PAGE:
Facebook, Voter Suppression, and AdTech

3 min read

This piece over on Medium ties together several news stories that have been written about the Trump campaign's use of Dark Posts on Facebook to supress the vote among Clinton voters. There are some great details in the post, and you should read it in full. A few details stood out that bear highlighting.

The Trump campaign used pre-built tools within Facebook, and data on users exposed by Facebook. In other words, Facebook already had the tools to support vote suppression built into their system. I don't think that this was done intentionally by Facebook, but it really hammers home the point: all tech has unintended consequences. When we look at tech, we need to evaluate the fringes, and ask hard questions about what the tech can break, because we humans are great at breaking things. But in this case, the mechanisms for manipulating behavior via ads worked very well for suppressing turnout in the electorate. Predictive analytics lost, but mood manipulation via big data worked well.

The Trump campaign used data from within Facebook to suppress turnout among Clinton supporters. This means that every progressive organization on any issue that has been organizing on Facebook helped provide the Trump campaign with a list of potential voters to receive Dark Posts to suppress their vote (and in brief, Dark Posts are private ads microtargeted to specific demographics. On some days, the Trump campaign delivered 100,000 different ads, tailored by demographic data). But the message to progressive orgs should be clear: when you organize on Facebook, you expose your organization and your stakeholders to profiling and targeted political ads by your opponenents. Use better tools.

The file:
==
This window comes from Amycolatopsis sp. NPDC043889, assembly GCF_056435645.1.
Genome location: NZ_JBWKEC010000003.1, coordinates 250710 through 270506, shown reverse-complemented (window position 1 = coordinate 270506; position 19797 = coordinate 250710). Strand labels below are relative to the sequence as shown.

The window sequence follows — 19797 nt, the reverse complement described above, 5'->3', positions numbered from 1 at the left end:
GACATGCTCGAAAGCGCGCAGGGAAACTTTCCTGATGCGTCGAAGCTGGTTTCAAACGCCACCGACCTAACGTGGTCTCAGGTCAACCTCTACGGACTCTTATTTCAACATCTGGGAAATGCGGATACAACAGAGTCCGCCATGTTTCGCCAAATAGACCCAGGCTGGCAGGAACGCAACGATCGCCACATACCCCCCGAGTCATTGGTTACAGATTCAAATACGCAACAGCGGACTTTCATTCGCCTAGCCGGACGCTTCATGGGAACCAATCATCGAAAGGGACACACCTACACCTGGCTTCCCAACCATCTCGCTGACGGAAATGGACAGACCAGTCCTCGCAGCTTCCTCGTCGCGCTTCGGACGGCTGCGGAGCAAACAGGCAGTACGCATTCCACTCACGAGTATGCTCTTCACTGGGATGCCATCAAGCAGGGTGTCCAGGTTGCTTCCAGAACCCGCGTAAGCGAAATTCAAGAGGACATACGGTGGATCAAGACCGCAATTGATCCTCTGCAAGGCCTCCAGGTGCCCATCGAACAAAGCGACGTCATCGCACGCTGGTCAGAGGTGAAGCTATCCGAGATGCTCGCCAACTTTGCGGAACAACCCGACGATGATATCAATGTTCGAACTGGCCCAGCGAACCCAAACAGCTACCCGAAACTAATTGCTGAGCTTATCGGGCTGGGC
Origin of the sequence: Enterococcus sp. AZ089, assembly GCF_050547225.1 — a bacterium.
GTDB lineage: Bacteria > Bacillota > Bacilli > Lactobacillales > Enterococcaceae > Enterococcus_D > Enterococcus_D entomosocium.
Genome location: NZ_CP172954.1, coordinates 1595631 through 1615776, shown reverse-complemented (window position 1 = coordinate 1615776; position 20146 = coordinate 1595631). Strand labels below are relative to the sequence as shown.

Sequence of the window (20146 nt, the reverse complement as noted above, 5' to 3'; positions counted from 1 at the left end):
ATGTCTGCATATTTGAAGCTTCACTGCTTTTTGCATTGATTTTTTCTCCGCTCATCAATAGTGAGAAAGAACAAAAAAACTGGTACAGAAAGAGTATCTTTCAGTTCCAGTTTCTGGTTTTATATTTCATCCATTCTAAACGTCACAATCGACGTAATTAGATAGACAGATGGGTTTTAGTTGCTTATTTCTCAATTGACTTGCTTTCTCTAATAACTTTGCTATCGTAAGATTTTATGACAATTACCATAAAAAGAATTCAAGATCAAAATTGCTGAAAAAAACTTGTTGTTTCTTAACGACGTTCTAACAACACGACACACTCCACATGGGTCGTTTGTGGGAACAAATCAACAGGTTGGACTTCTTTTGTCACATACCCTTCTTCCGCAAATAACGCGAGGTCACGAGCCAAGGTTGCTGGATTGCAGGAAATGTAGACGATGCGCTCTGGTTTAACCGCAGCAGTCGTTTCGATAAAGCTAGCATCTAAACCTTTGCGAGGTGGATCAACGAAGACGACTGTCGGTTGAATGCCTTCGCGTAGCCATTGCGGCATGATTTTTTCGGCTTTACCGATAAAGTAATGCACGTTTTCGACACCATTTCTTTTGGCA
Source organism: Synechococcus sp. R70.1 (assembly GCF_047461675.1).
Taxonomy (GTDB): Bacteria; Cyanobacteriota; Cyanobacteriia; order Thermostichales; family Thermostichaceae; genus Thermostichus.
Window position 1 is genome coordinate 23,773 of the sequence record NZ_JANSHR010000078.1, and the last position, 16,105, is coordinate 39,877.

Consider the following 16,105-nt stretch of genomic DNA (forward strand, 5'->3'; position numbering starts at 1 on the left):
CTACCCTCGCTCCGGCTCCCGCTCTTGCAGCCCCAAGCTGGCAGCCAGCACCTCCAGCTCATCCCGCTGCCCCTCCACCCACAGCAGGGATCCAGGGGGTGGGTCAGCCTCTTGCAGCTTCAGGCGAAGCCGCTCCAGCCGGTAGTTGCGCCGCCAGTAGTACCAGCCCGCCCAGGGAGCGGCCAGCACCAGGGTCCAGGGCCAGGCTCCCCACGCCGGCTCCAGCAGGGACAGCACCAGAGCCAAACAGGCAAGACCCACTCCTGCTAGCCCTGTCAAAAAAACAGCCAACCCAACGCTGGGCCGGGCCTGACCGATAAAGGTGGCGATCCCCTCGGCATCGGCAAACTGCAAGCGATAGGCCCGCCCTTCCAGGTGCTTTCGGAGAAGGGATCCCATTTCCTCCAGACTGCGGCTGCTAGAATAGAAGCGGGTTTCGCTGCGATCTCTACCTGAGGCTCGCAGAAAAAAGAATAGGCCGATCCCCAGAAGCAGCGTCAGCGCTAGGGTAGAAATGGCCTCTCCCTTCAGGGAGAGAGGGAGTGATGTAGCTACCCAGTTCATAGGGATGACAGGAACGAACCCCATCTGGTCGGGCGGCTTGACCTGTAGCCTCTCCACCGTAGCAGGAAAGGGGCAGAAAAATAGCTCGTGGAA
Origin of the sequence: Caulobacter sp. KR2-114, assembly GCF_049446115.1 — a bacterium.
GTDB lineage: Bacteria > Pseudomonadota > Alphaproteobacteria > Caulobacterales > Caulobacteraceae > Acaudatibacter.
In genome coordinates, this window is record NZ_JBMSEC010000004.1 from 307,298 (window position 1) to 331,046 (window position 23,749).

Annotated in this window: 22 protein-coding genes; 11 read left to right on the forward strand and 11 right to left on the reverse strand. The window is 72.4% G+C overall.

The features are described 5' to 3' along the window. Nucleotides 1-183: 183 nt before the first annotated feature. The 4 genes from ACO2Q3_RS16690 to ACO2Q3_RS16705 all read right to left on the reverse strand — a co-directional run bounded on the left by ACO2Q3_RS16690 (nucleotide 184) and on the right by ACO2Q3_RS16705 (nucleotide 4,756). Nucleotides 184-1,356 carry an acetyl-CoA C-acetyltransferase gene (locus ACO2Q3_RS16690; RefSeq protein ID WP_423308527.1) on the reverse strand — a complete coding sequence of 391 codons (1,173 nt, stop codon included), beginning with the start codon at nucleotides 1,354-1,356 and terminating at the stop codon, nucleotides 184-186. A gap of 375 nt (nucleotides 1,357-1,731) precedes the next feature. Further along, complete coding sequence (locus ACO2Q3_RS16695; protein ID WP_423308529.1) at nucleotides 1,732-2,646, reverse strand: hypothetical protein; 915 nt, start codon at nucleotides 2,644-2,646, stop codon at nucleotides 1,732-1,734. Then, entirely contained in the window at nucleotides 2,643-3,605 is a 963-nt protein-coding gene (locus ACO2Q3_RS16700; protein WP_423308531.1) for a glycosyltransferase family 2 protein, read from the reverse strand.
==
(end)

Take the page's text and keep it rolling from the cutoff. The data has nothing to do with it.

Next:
Finally, according to the piece, the Trump campaign created a privately owned database that contains between 4000-5000 data points on the online and offline behavior (ie, where we go, our credit card purchases, etc) of approximately 220 million Americans. This database was compiled from multiple sources, including Cambridge Analytica, Experian PLC, Datalogix, Epsilon, and Acxiom Corporation. It's privately held, and it's unclear what restrictions, if any, exist around who can access this database. Unlike data collected on us by the NSA, where there are levels of bureaucracy tracking access, the dataset compiled during the campaign is a much more openly accessible resource to people within the Trump campaign.

Also worth noting: Facebook explicitly offers advertising services that tie online and offline behaviors. If you look at the list opf partners, you will see some of the same players that determine our credit scores.